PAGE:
LAHORE: The Joint Action Committee of civil society organisations on Monday discussed the response of the government towards workers’ issues and noted that workers are in need of protection regarding their basic constitutional and labour rights of job protection and social security.
Basic rights, including job security, minimum wages, social security and old age benefits, occupational health and safety, freedom of association and collective bargaining have been compromised by majority of employers and the federal and provincial governments were not able to show a political commitment towards securing these basic rights of workers.
Since the lockdown situation from mid-March, many factory workers have not been paid wages for the month of February, observed the committee. In many of the cases, workers were not informed properly about the closure of factories and were left at the mercy of loans or charities by employers. Some big industrial groups announced the sacking of thousands of workers from their jobs in textile and garments which are the biggest industrial employment sectors of the country.
Not many workers in factories in Lahore, Karachi and Faisalabad were able to get their wages even after the factories were opened again at the end of April and May. In some cases, workers were also made to work on lower wage rates which was in clear violation of the minimum wages law. Those who were most affected by the lockdown were the informal sector workers, including home based workers who earned on daily wage basis mostly.
In general, these workers do not have any social protection and are commonly without the option of any other income. Homebased workers - mostly women – have lost their wages of work done in February and March due to the closure of markets, even though they are the main part of the supply chain of wholesale markets for garments, shoes, jewelry and other consumable items.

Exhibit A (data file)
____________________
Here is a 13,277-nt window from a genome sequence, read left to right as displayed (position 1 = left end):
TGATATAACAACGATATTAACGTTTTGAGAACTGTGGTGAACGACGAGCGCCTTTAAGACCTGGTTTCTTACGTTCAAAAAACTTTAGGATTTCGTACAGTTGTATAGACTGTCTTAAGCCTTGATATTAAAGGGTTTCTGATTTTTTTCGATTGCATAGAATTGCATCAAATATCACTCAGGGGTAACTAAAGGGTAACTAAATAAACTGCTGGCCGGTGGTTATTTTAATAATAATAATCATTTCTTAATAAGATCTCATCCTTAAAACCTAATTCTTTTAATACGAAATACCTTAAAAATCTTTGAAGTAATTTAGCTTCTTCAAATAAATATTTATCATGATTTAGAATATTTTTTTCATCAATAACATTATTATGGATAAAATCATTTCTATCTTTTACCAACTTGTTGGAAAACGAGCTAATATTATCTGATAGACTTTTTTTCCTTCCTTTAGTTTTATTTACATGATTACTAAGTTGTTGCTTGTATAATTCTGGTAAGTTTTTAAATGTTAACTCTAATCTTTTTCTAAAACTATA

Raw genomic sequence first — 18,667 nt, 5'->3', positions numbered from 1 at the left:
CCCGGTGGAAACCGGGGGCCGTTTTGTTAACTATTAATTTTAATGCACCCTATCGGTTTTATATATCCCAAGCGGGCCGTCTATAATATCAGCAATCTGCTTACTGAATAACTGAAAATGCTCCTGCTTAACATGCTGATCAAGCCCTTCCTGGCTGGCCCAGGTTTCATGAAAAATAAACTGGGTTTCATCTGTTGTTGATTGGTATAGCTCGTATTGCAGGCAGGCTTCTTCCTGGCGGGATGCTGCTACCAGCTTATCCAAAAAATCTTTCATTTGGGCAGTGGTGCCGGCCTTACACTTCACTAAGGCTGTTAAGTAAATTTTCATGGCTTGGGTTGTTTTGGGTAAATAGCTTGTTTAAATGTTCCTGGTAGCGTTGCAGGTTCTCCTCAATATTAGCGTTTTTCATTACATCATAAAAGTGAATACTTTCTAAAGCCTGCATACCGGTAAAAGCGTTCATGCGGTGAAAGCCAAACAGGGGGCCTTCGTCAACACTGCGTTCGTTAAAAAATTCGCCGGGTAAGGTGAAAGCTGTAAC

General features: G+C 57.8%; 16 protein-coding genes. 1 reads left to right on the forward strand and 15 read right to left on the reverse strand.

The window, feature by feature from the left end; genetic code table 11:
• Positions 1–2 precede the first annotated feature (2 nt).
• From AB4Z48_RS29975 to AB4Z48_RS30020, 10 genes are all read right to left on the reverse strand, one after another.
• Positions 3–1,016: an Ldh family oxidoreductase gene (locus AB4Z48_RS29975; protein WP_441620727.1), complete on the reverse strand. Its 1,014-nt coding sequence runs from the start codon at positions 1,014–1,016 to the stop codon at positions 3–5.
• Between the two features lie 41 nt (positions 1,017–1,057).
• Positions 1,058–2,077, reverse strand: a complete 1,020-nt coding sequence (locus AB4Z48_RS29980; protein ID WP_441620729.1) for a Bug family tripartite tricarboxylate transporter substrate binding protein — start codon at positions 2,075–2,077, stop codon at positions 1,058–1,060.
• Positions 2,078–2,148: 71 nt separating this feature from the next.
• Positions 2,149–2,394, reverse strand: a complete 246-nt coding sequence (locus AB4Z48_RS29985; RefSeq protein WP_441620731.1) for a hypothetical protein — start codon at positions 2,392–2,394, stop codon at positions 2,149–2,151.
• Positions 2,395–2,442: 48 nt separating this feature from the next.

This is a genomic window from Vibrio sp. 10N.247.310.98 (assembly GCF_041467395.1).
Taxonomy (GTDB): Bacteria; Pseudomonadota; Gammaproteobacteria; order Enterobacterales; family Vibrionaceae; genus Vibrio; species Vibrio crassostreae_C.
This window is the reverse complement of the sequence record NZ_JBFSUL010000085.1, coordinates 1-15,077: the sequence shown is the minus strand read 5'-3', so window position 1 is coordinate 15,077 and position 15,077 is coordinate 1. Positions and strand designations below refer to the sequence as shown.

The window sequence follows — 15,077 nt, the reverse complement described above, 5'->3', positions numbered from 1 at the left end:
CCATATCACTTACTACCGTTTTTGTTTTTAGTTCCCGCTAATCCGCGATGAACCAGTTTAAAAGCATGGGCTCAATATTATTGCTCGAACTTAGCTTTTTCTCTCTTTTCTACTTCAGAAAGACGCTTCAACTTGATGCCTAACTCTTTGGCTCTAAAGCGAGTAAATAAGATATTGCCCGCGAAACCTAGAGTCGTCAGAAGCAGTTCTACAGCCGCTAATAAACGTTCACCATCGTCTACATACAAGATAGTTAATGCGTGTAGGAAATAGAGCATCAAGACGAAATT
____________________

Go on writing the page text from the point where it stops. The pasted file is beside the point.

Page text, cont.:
Meanwhile, domestic workers were also asked to remain at home by their employers due to the threat of spreading the virus. There was no social protection for these workers either despite the fact that there is a law in Punjab enacted for them.
The meeting noted the Sindh government has been trying to protect workers’ jobs by issuing a notification and then an ordinance but also added that the implementation of such efforts could not be possible without political will and resources. The Punjab Department of Labour and Human Resources also issued a notification for job security of workers in factories for the month of March but it was not implemented due to weak mechanisms.
JAC members said the Ehaas Programme by the federal government had been appreciated by the participants but it was only reaching less than five per cent of registered workers who ended up in benefitting from these schemes. The registration of workers in need was also a very difficult process and some civil society organisations did help workers in registration but the approval system of the Ehsaas Programme is not designed for this kind of emergency situation due to which many workers are unable to get approvals, said the members. And many are still waiting for any kind of response.
JAC members and representatives said they demanded that both federal and provincial governments ensure that all workers, both formal and informal sectors, receive their economic rights in these kinds of emergencies.
They added essential services’ workers like health workers should be provided with PPEs which are needed for their protection on an emergency basis. They said that the government should spend more on health and provision of universal social security in the budget for the next financial year.
Workers should receive wages announced on the fair wage basis and not on minimum wage standards. All workers should have access to their rights that have been ensured in the Constitution and in international treaties.
Published in Dawn, June 2nd, 2020